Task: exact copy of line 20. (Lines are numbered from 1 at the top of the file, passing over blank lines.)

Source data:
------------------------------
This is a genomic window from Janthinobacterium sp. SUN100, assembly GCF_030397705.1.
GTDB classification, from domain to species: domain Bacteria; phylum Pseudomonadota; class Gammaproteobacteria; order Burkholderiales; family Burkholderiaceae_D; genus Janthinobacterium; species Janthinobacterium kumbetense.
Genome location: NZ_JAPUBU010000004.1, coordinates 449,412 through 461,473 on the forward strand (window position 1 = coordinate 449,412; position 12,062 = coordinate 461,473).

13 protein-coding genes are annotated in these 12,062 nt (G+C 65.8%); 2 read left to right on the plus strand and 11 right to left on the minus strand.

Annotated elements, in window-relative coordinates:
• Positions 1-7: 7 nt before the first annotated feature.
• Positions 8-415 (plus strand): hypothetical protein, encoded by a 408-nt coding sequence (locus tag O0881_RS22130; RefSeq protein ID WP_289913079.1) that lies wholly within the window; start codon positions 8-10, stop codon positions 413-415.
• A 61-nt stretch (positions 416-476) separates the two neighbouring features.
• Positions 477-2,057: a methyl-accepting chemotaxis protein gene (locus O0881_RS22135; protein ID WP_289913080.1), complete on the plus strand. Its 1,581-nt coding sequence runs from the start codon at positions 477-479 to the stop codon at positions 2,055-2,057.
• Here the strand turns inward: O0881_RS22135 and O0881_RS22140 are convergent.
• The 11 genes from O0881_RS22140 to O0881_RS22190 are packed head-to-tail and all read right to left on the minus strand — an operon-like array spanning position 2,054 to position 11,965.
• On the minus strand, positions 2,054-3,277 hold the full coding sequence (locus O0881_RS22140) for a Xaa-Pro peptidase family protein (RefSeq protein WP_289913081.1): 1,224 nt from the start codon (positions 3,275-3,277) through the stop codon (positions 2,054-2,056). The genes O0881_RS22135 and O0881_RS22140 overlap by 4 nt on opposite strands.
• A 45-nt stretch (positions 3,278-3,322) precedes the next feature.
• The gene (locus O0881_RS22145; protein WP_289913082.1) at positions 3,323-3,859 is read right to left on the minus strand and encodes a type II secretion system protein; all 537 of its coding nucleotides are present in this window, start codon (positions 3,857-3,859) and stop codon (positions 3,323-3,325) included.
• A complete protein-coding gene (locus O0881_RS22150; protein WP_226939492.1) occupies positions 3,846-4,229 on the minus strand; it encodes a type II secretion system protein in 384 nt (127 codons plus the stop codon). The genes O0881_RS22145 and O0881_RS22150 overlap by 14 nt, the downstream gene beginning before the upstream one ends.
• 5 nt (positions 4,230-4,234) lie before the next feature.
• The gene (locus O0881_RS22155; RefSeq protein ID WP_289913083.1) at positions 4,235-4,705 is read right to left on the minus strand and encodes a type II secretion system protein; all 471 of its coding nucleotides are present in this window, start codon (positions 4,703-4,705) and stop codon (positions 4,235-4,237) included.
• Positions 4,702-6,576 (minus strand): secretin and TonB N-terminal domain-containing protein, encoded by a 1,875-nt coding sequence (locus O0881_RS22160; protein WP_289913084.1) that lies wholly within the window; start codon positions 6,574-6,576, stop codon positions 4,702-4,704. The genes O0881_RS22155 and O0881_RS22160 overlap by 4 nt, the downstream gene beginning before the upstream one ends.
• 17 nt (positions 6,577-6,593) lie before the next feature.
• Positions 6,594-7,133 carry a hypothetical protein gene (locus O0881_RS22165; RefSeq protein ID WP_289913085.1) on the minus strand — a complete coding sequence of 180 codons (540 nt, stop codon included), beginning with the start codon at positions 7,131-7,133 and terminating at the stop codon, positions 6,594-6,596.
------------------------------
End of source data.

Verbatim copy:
• Positions 6,594-7,133 carry a hypothetical protein gene (locus O0881_RS22165; RefSeq protein ID WP_289913085.1) on the minus strand — a complete coding sequence of 180 codons (540 nt, stop codon included), beginning with the start codon at positions 7,131-7,133 and terminating at the stop codon, positions 6,594-6,596.